Having been a lifelong sports nut, the chance to see the genius of David Hill from a front-row seat when I toiled on the fringes of his FOX Sports empire was exhilarating. “Hilly”, a brutally honest visionary, taught me more about WHY people love sports and WHAT causes us to be passionate, and occasionally actually listened to underlings who would tell him how much those silly people from Nielsen validated his beliefs.
So when David would gush about “my ratings wet dream”, he would feverishly hope for New York vs. Los Angeles for any World Series or Super Bowl. We’ve obviously never had that in the NFL, and the last time we had that in baseball and basketball was 1981 and 1973, respectively, essentially the Mesozoic era of sports television. (In hockey, we did have the Rangers vs. the Kings in 2014, but the Rangers team that made it that far was overmatched and the series was history in a mere five games. And no, suburban teams don’t count–nothing personal, but their fan bases are less significant).
In 2000, when the first Subway Series since 1956 occurred between the Mets and Yankees, I was personally jubilant, as were many of my New York-bred colleagues who rooted feverishly for one of the teams. But Hill was much more somber about it, declaring “No one west of the Hudson gives a flying f*ck about this”. And, of course, he was right. Despite above-average ratings in New York the national ratings were depressed, and the fact the Mets bowed out in five tight but clearly Yankee-tilted games only exacerbated the negativity impact that series had on my division’s bonus pool that year.
Well, neither Hill nor I are around FOX Sports these days, but David’s wet dream has made more progress to becoming a reality even at this early juncture of the season that at any point in history. For the first time since divisional play was instituted, the respective Eastern and Western divisions in each league are being headed by teams from New York and Los Angeles. And, frankly, all four teams look pretty, pretty good.
I’ve already extolled the Mets extensively, and fair warning will continue to do so as long as they continue to perform at this level. Yesterday’s doubleheader sweep of the defending World Champion Atlanta Braves at Citi Field served further notice on their talents, with an adequate spot start by David Peterson resulting in a 5-4 win in the opener and a dominating performance by oft-injured back-end starter Carlos “Cookie” Carrasco in the 3-0 nightcap win. The Mets are 18-8 and already have opened up a 4.5 game lead on the division.
Meanwhile, the Yankees merely have baseball’s best record and an 11-game winning streak, with two particularly important wins over their division rival Toronto Blue Jays in Canada so far this week, and now are 3.5 games up on them. Aaron Judge, in a contract year, has been red hot, and Giancarlo Stanton is off to his best start as a Yankee.Relative newcomers Anthony Rizzo, Josh Donaldson and Isiah Kiner-Falifa have also contributed consistently with timely hitting and leadership that had been missing in the infield in recent years.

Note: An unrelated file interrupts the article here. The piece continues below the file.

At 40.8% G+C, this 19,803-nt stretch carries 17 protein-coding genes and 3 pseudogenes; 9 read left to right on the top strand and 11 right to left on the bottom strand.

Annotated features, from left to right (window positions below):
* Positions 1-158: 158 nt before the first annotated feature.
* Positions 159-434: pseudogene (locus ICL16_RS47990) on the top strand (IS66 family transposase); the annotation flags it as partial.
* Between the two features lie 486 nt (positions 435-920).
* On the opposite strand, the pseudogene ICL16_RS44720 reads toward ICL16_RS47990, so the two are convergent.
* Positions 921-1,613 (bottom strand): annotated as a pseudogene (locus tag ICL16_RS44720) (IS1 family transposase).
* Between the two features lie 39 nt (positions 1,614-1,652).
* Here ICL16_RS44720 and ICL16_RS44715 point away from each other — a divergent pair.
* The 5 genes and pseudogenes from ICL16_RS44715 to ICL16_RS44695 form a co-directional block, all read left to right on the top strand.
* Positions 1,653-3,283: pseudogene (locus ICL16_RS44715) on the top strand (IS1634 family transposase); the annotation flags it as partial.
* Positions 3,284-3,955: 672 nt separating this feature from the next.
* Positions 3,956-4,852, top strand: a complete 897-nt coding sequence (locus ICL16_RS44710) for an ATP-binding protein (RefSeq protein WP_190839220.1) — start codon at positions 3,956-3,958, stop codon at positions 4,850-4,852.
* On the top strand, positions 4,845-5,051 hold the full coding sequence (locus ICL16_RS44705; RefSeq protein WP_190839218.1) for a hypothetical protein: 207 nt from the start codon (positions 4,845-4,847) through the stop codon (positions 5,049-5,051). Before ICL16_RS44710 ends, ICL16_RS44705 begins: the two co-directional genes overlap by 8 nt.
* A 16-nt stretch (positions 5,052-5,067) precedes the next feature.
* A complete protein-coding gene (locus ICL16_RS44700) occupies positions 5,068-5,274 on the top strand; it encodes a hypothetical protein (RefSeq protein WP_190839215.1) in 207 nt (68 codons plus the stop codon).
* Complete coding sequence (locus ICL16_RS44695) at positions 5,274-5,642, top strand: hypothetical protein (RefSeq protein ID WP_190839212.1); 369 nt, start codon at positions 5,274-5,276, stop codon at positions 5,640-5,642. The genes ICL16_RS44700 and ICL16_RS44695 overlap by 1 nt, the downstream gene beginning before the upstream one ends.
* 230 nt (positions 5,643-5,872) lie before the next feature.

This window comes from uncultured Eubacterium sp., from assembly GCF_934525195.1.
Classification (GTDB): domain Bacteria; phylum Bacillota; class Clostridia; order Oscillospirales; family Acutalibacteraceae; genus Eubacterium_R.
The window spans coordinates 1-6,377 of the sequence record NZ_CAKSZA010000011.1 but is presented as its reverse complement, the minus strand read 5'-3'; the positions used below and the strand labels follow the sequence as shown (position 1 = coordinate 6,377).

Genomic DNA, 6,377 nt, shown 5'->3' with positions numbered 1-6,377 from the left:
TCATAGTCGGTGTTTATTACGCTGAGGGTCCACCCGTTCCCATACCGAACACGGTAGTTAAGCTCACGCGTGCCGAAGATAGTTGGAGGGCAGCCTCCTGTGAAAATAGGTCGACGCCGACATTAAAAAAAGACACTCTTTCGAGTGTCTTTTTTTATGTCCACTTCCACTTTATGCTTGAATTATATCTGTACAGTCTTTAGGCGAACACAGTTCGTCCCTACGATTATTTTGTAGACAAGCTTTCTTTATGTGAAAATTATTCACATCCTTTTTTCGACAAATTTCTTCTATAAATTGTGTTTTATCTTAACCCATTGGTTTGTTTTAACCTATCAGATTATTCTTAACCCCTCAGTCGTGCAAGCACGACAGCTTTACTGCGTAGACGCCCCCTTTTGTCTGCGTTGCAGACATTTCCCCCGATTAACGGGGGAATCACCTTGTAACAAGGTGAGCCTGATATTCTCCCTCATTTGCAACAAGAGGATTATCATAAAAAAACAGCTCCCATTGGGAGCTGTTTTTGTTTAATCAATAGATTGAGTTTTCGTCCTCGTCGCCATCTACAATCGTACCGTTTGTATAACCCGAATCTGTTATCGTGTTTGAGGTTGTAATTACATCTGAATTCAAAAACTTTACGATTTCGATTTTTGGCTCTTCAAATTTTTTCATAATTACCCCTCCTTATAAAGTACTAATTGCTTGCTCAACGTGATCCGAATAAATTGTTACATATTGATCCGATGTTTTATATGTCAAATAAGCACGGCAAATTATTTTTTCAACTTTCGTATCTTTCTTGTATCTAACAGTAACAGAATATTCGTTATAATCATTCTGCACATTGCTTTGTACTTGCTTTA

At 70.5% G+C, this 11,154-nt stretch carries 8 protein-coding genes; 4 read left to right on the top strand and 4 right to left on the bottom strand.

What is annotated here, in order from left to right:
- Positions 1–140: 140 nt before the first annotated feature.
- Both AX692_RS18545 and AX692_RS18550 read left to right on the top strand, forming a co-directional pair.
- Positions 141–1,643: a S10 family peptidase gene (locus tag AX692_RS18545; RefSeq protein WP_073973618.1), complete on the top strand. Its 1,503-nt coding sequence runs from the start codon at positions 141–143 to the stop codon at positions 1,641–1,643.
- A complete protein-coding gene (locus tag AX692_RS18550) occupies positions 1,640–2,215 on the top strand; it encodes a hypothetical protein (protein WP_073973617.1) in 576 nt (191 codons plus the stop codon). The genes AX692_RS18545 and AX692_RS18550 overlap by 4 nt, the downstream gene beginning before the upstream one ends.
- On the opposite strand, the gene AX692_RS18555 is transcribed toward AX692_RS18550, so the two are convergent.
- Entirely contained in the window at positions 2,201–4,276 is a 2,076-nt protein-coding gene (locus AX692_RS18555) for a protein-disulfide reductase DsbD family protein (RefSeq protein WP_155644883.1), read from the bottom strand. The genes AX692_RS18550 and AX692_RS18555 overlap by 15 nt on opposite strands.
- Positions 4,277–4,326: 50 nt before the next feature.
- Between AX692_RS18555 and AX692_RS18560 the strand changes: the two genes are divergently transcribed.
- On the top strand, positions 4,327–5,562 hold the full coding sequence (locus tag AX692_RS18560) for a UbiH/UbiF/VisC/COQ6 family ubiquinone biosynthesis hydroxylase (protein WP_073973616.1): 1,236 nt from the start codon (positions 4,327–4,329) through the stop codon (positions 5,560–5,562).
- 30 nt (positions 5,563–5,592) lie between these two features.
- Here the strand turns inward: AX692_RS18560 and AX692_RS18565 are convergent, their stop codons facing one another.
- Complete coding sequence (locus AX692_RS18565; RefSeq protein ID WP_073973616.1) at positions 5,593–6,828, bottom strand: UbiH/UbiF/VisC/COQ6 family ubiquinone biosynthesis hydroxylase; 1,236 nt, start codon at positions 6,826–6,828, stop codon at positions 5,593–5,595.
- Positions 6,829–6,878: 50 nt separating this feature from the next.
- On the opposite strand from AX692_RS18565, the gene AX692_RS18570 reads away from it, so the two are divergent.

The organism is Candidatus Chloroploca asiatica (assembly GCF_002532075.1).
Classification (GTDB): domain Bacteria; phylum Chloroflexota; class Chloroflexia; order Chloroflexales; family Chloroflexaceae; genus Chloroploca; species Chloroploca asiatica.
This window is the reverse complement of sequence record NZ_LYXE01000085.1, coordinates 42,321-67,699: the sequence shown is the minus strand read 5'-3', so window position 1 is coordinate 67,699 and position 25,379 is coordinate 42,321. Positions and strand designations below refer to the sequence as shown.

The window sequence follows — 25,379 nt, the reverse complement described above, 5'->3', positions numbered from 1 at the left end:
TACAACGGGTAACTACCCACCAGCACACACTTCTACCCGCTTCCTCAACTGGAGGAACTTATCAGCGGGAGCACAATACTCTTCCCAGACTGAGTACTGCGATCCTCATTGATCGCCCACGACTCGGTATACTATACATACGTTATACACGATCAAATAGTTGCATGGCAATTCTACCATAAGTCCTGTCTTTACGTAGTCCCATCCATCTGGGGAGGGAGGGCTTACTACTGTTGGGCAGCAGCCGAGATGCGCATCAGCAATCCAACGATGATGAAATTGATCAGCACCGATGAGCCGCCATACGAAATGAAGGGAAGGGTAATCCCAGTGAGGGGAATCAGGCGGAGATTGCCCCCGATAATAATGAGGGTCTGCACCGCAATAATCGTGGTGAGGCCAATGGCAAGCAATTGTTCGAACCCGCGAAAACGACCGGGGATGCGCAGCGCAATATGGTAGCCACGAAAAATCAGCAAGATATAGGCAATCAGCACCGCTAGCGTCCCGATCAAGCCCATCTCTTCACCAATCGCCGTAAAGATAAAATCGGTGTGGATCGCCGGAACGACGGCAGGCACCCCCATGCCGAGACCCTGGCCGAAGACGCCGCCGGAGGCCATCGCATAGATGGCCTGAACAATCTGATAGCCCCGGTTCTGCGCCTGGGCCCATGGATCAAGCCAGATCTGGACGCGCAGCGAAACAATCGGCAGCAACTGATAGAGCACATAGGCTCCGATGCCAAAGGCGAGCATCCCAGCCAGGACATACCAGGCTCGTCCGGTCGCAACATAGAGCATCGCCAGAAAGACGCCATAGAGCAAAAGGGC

On the West Coast, the Dodgers have maintained their hold on first place, getting a key win over the Giants last night at Chavez Ravine behind the stellar pitching of Julio Urias. They appear headed for another dogfight in their division with the Jints, after last year’s thrilling top-heavy battle that saw them win 213 regular season wins between them and the Dodgers winning a thrilling five-game division series showdown in the post-season with a hard-fought 1-0 win in the finale at Oracle Park. This year you can add the resurgent Padres to the mix, still without the injured Fernando Tatis, Jr. but seeing resurgent performances from the nearly-traded Eric Hosmer, currently the owner of the best batting average in the National League and Manny Machado.
And finally, in Anaheim the Los Angeles Angels of said suburb have vaulted to that somewhat weaker division’s lead with the help of MVP Shohei Ohtani, a finally healthy Mike Trout and an encouraging comeback performance from ex-Met Noah Syndegaard on a youthful pitching staff that, so far, looks to be competitive. They also have the wiles of veteran Joe Maddon as their manager, and his attitude and savvy seems to be at the levels he attained in earlier stints in Chicago and Tampa where he led those teams to World Series.
The idea of FOX Sports benefitting from both coasts’ (and time zones) top teams both in championship series and, possibly, a World Series is delicious. And given the love-hate relationship that flyover states have with coastal elites, there is as strong a likelihood that hardcore fans even in other cities will watch. Again, there are outsized, likeable personalities with popularities that transcend their teams, not to mention lots of ex-pats who have moved from these cities due to the pandemic and now root tribally. Hilly consistently lectured about that reality as he extolled the value of the regional sports networks, and yet again he was spot on.
Sure, there’s a lot of season left. Syndegaard and the Angels were shut out last night in Boston, and don’t discount the Red Sox too quickly from making a run on the Yankees–frankly, they handled them decently during their season-opening series. The Padres with Tatis due back in a month could be really scary. And the Mets…well, as any fan can tell you, when you get past the All-Star Break reality does have a way of settling in. Last season an albeit weaker team still spent 100 days in first place, but alas they are all prior to September and by then the Mets had faded back to their unfortunately typical selves.
But for now, Hilly’s dream, wet or otherwise, is alive. And I’m watching. Passionately. And sure hoping some tickets might float my way come October.